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Medigap Insurance FAQ
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Some people who are covered by Medicare buy private insurance, called "Medigap" policies, to pay the medical bills that Medicare doesn't cover. Some Medigap policies cover Medicare's deductibles; most pay the coinsurance amount. Some also pay for health services not covered by Medicare. There are 10 standard plans from which you can choose. (Some States may have fewer than 10.) If you buy a Medigap policy, make sure you do not purchase more than one.

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You need to shop carefully before deciding on the best policy to fit your needs. You may get another booklet, Guide to Health Insurance for People with Medicare, to help you in making the right choice. To order a free copy, write to: Health Care Financing Administration, Publications, N1-26-27, 7500 Security Blvd., Baltimore, MD 21244-1850.

Another good source of information on the same topic is The Consumer's Guide to Medicare Supplement Insurance. To order a free copy, write to: Health Insurance Association of America, 555 13th St., N.W., Suite 600 East, Washington, D.C. 20004.

When's the best time to buy a Medigap policy? The best time to buy a Medigap policy is during your open enrollment period, since you can't be turned down or charged more because you are in poor health. If you are age 65 or older, your open enrollment period starts when you first enroll in Medicare Part B. Or, if you are not yet 65, your open enrollment period starts when you turn 65, and then lasts for six months. A few states also require that a limited open enrollment period be offered to Medicare beneficiaries under age 65.

If you don't buy a Medigap policy during your open enrollment period, you may not be able to buy the policy you want later.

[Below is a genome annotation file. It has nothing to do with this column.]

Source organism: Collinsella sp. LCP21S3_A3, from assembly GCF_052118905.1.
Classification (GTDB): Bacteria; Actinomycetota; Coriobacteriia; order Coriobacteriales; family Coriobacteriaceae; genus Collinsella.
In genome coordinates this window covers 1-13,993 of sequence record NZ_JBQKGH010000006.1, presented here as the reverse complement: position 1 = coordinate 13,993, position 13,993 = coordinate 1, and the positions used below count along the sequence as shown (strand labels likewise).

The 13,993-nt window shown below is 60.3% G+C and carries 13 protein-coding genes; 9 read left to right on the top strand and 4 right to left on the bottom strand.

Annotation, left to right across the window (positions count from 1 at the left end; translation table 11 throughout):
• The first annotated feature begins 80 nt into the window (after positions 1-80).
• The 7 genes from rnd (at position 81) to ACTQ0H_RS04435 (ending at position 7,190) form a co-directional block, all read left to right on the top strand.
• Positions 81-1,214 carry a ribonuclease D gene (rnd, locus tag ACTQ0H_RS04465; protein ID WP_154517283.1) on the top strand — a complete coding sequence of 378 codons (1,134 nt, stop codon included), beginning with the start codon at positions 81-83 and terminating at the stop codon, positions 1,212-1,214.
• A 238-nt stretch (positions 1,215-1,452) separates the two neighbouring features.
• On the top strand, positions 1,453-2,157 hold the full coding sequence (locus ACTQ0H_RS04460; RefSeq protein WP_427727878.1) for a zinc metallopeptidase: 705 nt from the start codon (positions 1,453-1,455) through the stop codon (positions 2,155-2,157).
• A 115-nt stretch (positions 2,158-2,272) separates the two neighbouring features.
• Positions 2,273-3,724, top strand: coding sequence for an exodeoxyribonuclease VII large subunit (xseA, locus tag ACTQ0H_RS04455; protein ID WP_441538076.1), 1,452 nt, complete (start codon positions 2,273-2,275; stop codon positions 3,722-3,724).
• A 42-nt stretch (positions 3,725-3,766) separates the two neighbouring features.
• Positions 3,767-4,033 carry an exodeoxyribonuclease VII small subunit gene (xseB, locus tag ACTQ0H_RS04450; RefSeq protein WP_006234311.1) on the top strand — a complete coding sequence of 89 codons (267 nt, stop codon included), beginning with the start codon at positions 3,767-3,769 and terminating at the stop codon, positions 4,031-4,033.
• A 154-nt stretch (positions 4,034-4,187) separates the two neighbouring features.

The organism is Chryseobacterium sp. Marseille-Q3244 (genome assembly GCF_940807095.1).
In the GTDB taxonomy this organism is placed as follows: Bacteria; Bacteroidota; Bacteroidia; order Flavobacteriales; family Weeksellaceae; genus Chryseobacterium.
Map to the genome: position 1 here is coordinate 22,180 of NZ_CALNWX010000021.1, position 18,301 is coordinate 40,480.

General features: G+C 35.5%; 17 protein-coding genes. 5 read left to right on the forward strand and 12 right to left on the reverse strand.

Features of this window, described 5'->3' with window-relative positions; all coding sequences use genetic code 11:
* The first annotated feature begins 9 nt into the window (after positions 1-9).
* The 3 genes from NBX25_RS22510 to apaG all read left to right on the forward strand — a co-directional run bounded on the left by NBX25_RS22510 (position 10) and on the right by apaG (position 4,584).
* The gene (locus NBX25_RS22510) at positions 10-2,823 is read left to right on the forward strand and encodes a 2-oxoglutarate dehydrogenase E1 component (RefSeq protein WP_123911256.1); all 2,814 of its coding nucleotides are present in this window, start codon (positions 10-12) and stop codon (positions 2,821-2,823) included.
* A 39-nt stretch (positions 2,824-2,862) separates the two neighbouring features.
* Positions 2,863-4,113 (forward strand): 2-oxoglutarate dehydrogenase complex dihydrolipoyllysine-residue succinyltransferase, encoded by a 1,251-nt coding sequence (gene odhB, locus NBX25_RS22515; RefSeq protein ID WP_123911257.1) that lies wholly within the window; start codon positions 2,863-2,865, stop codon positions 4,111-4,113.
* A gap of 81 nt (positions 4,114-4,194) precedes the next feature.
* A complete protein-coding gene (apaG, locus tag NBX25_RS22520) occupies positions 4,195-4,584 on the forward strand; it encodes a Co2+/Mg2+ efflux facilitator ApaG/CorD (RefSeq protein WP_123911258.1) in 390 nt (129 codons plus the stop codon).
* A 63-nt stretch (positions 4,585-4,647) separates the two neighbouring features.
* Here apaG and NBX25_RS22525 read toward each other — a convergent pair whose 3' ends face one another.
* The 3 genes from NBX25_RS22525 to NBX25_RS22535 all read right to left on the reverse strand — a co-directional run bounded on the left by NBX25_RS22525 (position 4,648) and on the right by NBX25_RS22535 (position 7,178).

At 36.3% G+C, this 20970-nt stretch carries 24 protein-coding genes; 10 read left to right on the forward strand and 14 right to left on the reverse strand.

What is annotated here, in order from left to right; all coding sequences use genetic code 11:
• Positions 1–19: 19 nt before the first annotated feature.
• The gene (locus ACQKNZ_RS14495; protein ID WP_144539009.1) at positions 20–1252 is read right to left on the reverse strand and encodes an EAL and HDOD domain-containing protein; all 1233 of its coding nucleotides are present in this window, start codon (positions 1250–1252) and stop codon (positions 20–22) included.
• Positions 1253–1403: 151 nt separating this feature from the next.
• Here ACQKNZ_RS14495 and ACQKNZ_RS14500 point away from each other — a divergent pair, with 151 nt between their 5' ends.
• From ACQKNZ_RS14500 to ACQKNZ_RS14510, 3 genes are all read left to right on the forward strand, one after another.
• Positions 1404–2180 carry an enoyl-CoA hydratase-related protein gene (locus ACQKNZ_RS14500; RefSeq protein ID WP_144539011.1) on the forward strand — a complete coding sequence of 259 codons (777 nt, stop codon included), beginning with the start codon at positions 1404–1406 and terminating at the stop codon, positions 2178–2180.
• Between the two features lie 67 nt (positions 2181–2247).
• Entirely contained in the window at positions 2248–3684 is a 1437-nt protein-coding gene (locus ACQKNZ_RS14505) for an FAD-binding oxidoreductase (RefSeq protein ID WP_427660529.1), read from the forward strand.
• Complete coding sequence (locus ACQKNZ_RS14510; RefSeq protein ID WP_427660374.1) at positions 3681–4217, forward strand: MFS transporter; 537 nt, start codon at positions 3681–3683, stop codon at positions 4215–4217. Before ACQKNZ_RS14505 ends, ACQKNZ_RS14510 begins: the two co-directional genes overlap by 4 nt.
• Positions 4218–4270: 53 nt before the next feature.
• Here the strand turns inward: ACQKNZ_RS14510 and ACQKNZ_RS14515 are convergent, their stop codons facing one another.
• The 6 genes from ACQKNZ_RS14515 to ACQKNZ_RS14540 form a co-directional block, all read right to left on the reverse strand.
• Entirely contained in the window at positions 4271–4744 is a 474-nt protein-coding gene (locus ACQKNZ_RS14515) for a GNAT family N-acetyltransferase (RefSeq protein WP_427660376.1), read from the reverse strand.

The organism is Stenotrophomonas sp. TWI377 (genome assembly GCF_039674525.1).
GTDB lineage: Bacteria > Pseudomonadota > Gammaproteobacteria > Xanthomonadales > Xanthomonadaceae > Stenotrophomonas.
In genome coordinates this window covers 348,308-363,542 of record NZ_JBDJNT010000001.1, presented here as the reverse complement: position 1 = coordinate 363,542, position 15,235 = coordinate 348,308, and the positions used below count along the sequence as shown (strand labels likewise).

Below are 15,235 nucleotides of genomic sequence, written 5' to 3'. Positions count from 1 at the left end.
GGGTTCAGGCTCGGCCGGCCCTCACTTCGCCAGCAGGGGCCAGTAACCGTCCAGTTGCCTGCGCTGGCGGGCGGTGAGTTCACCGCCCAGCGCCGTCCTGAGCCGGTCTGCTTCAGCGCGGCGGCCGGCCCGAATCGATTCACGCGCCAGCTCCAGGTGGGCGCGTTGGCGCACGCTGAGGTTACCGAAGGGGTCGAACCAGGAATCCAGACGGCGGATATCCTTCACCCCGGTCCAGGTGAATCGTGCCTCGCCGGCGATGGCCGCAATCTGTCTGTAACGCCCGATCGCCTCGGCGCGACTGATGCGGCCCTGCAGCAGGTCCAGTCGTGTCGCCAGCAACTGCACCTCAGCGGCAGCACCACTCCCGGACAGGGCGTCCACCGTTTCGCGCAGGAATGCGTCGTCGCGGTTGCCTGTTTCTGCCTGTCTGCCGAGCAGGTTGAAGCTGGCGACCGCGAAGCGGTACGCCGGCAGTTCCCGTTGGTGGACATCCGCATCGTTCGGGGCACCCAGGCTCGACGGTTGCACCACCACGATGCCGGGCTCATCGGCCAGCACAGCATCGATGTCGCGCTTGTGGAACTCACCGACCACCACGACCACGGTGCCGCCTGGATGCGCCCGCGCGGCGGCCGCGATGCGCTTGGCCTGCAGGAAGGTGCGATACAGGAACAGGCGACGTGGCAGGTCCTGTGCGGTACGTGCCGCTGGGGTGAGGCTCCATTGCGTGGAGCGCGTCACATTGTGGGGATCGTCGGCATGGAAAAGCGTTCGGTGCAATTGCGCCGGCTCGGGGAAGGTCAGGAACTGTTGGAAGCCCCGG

Note: If you are currently age 62 or younger, you should be aware that your eligibility for Medicare may be affected by the increase in the normal retirement age for Social Security. Starting in 2000, the age for collecting full Social Security benefits will gradually increase from age 65 to age 67 over a 22-year period. This means that the age at which you can begin receiving Medicare benefits may be greater than 65 (if current law still applies) because the date you become eligible for Medicare is the date you reach normal retirement age. However, neither the Social Security Administration nor the Health Care Financing Administration has yet published information on how the change in normal retirement age will affect Medicare eligibility.

What does a Medigap policy cover? Under federal law, only ten standardized plans can be offered as Medigap plans. All ten must cover certain services, no matter in which state you live. Medigap policies pay most, if not all, Medicare coinsurance amounts. Some also provide coverage for deductibles and services that are not covered by Medicare such as prescription drugs and preventive care.

Each Medigap policy is labeled with the letter "A" through "J". You can buy the Medigap plan that best suits your needs. Plan "A" is the basic benefit plan, while Plan "J" offers the most coverage. However, it is important to note that not all ten plans are available in every state.

What is Medicare SELECT? Medicare SELECT is another Medicare supplemental health insurance product. It's almost identical to standard Medigap insurance. When you buy a Medicare SELECT policy, you are buying a standard Medigap plan. The only difference between a Medicare SELECT plan and a Medigap plan is that Medicare SELECT is a managed care plan. In order to be eligible for full benefits, you must use specific hospitals, and sometimes specific doctors. That's why Medicare SELECT premiums are usually lower than premiums for Medigap policies that do not require the use of managed care.

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This information is not a substitute for professional medical, legal, or financial advice from a qualified provider.